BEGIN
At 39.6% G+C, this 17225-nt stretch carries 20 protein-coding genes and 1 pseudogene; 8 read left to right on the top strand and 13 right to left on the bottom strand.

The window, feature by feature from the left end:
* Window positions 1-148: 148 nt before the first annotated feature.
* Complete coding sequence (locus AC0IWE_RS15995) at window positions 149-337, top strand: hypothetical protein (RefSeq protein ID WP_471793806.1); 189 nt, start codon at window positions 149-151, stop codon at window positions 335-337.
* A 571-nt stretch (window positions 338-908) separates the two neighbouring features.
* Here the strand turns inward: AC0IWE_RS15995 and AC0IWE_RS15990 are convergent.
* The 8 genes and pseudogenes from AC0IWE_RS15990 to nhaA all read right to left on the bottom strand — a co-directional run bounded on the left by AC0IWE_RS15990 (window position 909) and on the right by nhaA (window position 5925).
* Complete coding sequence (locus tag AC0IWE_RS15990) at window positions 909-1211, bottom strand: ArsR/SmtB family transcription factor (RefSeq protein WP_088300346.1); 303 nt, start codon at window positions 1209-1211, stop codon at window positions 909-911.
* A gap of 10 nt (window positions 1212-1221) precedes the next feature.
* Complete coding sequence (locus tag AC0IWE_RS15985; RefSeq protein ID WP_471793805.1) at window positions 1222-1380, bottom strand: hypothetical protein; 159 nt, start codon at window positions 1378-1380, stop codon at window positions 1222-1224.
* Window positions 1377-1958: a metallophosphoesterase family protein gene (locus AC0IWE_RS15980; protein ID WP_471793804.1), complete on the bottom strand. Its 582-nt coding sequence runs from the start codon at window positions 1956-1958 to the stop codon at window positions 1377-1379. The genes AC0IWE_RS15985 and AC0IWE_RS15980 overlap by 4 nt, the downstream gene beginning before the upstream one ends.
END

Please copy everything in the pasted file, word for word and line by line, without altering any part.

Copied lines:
At 39.6% G+C, this 17225-nt stretch carries 20 protein-coding genes and 1 pseudogene; 8 read left to right on the top strand and 13 right to left on the bottom strand.

The window, feature by feature from the left end:
* Window positions 1-148: 148 nt before the first annotated feature.
* Complete coding sequence (locus AC0IWE_RS15995) at window positions 149-337, top strand: hypothetical protein (RefSeq protein ID WP_471793806.1); 189 nt, start codon at window positions 149-151, stop codon at window positions 335-337.
* A 571-nt stretch (window positions 338-908) separates the two neighbouring features.
* Here the strand turns inward: AC0IWE_RS15995 and AC0IWE_RS15990 are convergent.
* The 8 genes and pseudogenes from AC0IWE_RS15990 to nhaA all read right to left on the bottom strand — a co-directional run bounded on the left by AC0IWE_RS15990 (window position 909) and on the right by nhaA (window position 5925).
* Complete coding sequence (locus tag AC0IWE_RS15990) at window positions 909-1211, bottom strand: ArsR/SmtB family transcription factor (RefSeq protein WP_088300346.1); 303 nt, start codon at window positions 1209-1211, stop codon at window positions 909-911.
* A gap of 10 nt (window positions 1212-1221) precedes the next feature.
* Complete coding sequence (locus tag AC0IWE_RS15985; RefSeq protein ID WP_471793805.1) at window positions 1222-1380, bottom strand: hypothetical protein; 159 nt, start codon at window positions 1378-1380, stop codon at window positions 1222-1224.
* Window positions 1377-1958: a metallophosphoesterase family protein gene (locus AC0IWE_RS15980; protein ID WP_471793804.1), complete on the bottom strand. Its 582-nt coding sequence runs from the start codon at window positions 1956-1958 to the stop codon at window positions 1377-1379. The genes AC0IWE_RS15985 and AC0IWE_RS15980 overlap by 4 nt, the downstream gene beginning before the upstream one ends.